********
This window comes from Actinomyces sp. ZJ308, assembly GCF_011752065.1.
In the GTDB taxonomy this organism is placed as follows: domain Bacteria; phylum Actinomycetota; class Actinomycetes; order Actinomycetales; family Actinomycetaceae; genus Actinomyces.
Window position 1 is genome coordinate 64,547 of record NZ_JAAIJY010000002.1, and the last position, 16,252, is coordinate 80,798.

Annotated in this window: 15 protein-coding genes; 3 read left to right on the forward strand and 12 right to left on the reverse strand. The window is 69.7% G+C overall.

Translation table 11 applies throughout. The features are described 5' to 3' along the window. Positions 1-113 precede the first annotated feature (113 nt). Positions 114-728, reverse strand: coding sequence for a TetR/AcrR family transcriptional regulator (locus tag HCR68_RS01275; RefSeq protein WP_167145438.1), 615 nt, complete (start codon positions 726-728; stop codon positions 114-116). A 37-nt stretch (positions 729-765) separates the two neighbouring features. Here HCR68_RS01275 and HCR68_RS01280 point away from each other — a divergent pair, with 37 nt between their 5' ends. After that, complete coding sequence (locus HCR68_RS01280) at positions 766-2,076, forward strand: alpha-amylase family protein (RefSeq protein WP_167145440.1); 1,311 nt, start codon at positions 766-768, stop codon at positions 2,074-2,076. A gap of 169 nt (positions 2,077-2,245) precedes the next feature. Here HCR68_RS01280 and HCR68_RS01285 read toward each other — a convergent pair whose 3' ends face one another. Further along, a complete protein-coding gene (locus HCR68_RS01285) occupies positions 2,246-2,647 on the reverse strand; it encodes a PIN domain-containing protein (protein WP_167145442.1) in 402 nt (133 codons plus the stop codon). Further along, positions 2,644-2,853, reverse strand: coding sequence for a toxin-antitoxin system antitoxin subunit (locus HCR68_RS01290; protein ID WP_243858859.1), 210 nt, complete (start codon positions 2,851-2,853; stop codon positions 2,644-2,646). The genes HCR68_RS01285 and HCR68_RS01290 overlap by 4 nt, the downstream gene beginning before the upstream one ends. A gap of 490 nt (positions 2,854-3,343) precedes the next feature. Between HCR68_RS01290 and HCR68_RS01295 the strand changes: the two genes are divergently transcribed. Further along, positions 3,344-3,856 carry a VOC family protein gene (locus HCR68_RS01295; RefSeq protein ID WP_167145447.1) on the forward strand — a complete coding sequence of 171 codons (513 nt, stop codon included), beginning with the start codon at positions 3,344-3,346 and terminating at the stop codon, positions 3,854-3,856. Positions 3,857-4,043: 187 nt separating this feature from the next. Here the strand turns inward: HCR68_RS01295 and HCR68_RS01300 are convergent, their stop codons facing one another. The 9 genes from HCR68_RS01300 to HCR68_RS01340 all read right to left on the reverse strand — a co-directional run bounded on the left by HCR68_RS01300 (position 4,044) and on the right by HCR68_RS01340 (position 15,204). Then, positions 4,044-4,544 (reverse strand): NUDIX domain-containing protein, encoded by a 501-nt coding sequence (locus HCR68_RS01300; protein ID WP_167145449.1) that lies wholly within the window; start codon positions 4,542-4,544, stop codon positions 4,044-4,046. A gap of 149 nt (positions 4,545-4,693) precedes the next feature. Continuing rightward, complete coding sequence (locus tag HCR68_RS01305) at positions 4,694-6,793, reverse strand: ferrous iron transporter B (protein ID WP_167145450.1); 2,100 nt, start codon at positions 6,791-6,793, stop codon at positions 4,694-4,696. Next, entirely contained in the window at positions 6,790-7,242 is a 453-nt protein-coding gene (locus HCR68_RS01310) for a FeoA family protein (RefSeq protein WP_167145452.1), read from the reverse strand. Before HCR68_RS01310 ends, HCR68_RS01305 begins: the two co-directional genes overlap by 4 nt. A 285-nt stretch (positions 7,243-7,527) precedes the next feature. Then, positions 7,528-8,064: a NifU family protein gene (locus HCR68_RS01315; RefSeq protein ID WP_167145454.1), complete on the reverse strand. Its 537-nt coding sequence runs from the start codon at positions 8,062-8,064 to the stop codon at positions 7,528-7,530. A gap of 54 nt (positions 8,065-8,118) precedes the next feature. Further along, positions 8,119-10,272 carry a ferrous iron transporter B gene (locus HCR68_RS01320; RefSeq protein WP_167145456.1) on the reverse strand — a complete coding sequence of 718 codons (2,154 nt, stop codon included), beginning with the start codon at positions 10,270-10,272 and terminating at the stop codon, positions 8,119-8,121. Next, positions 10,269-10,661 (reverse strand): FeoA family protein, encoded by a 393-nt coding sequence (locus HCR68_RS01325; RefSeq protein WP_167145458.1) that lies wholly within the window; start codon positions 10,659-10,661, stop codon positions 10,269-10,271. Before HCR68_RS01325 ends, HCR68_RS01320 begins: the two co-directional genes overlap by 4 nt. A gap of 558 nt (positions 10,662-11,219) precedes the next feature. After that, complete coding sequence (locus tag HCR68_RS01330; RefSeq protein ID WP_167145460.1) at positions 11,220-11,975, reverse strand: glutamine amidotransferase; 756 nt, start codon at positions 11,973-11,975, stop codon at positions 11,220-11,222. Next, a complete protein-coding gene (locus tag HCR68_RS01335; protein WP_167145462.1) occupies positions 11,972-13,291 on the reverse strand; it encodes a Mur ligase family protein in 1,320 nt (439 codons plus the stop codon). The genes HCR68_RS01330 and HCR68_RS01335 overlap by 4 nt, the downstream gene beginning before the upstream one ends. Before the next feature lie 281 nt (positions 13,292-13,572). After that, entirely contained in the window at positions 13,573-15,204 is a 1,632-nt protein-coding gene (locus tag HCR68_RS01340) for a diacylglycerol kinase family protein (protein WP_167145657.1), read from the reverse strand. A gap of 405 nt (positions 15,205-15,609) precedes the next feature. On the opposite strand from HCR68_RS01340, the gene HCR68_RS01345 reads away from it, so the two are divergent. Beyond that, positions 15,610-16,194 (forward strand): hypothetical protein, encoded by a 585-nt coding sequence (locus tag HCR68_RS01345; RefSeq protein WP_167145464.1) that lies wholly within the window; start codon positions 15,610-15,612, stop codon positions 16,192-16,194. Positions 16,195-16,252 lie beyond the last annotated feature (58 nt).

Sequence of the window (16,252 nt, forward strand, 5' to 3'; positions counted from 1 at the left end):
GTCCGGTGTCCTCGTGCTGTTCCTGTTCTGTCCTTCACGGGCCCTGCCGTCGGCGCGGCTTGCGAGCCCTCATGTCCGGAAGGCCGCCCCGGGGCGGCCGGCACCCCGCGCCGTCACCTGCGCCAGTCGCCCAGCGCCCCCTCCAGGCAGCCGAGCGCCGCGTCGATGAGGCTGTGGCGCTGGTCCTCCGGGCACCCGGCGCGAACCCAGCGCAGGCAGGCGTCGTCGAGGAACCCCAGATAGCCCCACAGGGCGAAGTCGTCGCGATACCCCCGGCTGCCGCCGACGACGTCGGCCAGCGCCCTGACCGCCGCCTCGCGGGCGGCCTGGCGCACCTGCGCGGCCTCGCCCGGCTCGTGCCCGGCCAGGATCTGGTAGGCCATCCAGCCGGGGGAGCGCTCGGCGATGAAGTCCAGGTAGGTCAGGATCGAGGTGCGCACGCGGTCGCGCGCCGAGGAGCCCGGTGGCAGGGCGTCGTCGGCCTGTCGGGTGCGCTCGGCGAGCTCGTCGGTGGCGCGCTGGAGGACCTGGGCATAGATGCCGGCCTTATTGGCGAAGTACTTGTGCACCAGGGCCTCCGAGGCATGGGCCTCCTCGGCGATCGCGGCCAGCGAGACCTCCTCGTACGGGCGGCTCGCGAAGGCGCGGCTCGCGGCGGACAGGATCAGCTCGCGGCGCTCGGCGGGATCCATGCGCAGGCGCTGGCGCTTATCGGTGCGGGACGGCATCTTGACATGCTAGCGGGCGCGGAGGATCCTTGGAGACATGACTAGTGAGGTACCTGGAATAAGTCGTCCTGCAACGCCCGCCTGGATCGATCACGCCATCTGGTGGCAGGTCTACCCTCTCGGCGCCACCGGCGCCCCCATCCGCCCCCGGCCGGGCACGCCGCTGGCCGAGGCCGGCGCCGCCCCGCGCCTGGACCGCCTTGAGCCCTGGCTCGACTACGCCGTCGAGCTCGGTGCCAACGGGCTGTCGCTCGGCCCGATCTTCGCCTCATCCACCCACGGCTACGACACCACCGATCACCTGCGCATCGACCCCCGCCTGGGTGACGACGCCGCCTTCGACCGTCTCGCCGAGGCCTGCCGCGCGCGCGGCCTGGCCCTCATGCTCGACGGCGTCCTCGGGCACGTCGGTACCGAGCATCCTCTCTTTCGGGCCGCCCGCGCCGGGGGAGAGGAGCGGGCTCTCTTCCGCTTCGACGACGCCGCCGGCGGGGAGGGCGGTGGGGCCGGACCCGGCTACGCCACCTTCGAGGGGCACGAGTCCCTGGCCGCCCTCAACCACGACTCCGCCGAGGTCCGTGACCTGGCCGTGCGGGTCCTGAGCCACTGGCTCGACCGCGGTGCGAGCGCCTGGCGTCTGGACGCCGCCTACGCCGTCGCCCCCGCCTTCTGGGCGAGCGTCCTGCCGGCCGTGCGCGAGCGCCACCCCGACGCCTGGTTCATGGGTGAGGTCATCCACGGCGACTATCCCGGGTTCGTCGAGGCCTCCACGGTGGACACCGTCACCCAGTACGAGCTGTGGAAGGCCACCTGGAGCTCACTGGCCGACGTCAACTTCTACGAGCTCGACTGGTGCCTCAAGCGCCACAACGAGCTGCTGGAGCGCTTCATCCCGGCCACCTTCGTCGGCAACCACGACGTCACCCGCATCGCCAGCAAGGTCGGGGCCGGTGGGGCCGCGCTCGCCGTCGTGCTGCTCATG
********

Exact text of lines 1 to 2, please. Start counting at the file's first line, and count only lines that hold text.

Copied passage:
This window comes from Actinomyces sp. ZJ308, assembly GCF_011752065.1.
In the GTDB taxonomy this organism is placed as follows: domain Bacteria; phylum Actinomycetota; class Actinomycetes; order Actinomycetales; family Actinomycetaceae; genus Actinomyces.